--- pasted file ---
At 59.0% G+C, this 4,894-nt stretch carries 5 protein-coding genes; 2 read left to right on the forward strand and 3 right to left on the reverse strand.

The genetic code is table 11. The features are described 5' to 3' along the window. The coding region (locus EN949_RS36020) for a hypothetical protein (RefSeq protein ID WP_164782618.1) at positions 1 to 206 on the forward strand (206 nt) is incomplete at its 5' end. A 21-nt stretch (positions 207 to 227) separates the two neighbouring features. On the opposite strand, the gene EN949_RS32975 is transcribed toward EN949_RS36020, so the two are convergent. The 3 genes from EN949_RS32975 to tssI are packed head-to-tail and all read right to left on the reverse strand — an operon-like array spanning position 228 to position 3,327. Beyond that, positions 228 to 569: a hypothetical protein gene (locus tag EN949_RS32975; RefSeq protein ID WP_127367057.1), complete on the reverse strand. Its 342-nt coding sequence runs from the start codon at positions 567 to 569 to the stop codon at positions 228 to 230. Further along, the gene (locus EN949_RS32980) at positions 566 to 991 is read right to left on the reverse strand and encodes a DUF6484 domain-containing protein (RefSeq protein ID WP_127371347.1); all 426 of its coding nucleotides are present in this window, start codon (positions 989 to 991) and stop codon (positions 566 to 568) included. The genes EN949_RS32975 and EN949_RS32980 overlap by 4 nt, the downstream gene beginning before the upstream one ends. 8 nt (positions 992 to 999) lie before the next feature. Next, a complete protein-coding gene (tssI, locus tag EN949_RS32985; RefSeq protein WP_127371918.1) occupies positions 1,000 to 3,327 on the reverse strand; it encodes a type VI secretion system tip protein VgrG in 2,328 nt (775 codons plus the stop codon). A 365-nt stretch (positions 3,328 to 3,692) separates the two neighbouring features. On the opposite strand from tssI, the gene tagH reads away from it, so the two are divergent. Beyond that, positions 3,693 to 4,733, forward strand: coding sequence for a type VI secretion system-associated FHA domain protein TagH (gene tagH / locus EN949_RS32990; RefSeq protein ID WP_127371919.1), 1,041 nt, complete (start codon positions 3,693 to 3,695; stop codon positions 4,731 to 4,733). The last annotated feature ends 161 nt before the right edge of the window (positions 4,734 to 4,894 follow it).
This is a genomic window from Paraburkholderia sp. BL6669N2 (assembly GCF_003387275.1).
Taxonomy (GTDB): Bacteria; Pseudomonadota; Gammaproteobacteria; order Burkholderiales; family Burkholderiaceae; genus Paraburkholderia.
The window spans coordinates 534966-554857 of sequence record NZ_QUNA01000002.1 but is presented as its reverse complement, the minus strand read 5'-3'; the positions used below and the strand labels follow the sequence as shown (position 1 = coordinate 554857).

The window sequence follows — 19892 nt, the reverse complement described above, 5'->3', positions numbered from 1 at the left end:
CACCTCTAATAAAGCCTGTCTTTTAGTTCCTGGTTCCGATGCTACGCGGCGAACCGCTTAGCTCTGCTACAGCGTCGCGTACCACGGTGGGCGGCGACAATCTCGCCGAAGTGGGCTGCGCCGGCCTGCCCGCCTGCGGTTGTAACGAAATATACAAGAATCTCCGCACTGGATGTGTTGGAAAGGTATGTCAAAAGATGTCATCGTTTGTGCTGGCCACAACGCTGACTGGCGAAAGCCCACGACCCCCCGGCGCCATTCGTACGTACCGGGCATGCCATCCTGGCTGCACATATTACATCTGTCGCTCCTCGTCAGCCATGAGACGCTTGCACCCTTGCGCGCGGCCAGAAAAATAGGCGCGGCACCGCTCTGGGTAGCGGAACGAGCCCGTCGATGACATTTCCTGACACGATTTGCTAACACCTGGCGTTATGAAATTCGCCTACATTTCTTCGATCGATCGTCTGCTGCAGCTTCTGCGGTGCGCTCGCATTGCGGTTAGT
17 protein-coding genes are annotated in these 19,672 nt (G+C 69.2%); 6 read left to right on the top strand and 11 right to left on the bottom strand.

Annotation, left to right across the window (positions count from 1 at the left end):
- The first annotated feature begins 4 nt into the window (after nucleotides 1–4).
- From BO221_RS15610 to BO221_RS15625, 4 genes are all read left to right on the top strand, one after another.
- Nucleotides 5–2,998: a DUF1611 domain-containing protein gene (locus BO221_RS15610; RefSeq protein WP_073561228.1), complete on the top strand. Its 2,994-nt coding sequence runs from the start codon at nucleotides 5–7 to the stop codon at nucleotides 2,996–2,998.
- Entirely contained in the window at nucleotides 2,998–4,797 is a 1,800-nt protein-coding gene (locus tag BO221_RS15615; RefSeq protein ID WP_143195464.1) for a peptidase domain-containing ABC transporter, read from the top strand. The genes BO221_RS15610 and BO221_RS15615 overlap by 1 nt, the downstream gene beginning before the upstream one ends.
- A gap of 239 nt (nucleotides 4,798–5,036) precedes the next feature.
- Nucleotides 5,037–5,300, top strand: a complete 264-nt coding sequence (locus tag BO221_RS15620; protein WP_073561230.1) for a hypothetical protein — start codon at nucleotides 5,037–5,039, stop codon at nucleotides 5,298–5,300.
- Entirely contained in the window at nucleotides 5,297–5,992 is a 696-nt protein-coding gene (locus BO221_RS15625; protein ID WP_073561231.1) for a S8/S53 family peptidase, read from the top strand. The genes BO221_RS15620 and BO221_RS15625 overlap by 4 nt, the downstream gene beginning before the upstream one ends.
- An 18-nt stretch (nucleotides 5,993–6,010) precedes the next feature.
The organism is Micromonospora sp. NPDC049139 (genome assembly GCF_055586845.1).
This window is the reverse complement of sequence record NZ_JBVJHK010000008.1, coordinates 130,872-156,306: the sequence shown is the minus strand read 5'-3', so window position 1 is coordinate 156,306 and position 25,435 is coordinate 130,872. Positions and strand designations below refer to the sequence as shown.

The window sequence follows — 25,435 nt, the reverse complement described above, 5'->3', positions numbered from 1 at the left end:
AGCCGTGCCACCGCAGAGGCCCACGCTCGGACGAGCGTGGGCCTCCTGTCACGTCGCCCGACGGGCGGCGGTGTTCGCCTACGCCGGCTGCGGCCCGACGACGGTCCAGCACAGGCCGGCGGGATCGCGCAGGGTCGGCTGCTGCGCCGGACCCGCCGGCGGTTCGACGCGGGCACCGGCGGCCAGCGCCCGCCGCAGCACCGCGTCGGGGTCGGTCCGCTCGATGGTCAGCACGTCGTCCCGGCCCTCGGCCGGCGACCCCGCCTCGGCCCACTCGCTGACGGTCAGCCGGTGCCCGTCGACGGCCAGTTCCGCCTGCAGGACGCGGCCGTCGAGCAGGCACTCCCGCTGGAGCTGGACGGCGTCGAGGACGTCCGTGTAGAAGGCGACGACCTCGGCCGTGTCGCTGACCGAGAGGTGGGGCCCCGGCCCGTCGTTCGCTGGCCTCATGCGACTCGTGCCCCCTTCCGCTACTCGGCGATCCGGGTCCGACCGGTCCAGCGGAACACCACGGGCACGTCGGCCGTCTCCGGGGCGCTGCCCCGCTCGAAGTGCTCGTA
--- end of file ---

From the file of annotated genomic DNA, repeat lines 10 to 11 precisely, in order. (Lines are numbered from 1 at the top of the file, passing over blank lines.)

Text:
- The first annotated feature begins 4 nt into the window (after nucleotides 1–4).
- From BO221_RS15610 to BO221_RS15625, 4 genes are all read left to right on the top strand, one after another.